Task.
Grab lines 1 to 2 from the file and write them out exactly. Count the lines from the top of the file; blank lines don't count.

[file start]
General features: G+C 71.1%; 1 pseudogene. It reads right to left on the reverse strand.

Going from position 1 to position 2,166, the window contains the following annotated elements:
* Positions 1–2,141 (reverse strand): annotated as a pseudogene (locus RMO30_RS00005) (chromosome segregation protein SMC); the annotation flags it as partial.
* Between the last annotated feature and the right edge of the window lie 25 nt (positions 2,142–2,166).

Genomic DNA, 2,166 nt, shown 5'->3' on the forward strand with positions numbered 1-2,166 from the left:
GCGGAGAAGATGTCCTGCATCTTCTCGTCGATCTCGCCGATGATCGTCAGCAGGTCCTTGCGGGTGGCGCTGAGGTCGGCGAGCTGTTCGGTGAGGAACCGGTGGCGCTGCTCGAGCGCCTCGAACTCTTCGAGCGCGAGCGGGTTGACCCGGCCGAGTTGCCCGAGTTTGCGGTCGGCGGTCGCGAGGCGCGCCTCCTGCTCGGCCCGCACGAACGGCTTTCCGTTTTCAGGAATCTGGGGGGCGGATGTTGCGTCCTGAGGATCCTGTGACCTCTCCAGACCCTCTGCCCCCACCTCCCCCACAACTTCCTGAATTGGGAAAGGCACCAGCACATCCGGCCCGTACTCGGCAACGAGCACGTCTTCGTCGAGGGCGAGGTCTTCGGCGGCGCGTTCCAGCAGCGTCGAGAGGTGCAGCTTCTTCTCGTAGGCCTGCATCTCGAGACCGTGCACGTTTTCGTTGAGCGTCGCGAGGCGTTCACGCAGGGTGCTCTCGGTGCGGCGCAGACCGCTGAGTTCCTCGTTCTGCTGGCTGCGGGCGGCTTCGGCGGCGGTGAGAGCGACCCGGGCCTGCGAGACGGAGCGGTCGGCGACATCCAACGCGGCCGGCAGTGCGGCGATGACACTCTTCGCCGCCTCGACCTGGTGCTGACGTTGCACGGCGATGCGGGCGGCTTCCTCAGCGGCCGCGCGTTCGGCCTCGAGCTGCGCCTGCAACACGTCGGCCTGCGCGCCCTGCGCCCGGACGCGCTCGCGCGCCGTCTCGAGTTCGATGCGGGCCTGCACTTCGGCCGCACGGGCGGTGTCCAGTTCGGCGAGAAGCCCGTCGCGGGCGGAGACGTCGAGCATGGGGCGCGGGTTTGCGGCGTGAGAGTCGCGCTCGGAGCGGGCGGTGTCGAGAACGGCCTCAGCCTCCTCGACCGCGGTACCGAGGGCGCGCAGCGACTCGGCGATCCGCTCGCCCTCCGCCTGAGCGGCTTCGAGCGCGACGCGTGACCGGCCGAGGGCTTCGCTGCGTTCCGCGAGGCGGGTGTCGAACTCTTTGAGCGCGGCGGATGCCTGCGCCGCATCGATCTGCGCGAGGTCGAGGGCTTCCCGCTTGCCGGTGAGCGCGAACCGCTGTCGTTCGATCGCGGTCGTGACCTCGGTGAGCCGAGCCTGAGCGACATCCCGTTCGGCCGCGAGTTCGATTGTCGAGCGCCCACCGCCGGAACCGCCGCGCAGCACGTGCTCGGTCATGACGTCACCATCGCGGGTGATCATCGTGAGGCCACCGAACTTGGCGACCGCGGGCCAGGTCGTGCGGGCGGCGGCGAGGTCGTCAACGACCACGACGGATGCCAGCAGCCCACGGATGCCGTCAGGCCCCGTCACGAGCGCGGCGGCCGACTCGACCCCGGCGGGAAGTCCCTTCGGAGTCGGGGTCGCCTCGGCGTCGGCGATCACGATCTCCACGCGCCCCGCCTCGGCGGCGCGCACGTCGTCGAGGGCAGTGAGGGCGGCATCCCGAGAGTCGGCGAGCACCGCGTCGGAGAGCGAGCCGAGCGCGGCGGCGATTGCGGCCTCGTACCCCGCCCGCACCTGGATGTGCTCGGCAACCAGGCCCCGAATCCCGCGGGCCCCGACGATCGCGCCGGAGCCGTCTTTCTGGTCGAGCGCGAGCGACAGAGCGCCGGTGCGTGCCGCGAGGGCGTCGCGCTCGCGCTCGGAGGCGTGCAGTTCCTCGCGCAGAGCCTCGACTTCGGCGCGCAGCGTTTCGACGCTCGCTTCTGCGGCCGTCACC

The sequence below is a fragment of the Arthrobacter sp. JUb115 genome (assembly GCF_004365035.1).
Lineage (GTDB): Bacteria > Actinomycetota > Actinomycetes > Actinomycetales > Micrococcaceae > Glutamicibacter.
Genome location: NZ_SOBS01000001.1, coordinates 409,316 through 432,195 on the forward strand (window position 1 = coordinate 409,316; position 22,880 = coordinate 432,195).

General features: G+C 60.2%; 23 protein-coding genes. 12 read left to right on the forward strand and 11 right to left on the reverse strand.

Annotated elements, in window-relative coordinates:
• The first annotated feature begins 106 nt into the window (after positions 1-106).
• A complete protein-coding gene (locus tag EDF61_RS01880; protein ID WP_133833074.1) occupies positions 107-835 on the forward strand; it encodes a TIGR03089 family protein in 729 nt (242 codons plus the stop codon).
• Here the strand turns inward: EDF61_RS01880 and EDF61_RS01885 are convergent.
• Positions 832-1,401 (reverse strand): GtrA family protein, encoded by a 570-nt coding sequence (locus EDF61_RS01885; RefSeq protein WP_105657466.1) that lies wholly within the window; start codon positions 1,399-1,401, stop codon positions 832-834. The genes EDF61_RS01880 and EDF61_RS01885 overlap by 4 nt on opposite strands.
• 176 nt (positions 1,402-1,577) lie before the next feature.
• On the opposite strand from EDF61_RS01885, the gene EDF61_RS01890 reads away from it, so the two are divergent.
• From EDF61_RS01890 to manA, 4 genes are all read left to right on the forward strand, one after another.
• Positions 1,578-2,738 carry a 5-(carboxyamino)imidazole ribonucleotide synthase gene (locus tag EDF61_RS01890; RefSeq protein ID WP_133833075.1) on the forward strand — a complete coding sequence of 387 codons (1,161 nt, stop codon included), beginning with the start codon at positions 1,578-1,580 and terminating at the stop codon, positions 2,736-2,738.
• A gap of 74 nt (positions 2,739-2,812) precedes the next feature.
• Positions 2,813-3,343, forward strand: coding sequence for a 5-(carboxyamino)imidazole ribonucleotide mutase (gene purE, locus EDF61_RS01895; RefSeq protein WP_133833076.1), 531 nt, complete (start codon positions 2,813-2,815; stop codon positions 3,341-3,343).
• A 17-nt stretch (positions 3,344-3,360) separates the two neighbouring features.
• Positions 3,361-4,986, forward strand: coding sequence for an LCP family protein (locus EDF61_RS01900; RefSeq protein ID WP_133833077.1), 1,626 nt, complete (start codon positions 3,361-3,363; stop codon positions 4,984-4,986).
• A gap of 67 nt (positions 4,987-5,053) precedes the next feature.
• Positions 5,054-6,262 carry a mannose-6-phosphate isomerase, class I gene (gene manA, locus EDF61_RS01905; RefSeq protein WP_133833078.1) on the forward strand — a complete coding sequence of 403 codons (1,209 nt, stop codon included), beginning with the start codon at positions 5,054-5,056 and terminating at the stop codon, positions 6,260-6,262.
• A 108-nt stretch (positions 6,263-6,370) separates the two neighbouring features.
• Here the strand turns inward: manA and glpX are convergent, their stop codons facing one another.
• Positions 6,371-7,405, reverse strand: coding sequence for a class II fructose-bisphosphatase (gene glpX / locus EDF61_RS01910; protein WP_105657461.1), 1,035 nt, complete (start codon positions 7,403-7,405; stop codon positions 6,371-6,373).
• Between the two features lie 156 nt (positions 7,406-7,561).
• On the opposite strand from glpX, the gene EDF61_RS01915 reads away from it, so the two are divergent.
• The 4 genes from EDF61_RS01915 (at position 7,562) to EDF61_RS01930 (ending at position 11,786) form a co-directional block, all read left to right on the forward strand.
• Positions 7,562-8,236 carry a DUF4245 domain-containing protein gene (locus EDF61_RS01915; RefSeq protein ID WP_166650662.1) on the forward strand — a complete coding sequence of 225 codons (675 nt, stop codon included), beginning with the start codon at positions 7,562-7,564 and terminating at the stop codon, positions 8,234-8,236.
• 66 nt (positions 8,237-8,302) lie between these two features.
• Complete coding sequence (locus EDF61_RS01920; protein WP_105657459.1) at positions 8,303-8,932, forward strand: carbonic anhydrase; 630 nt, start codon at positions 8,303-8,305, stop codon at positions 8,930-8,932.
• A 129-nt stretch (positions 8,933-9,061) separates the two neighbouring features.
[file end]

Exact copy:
General features: G+C 71.1%; 1 pseudogene. It reads right to left on the reverse strand.

Going from position 1 to position 2,166, the window contains the following annotated elements: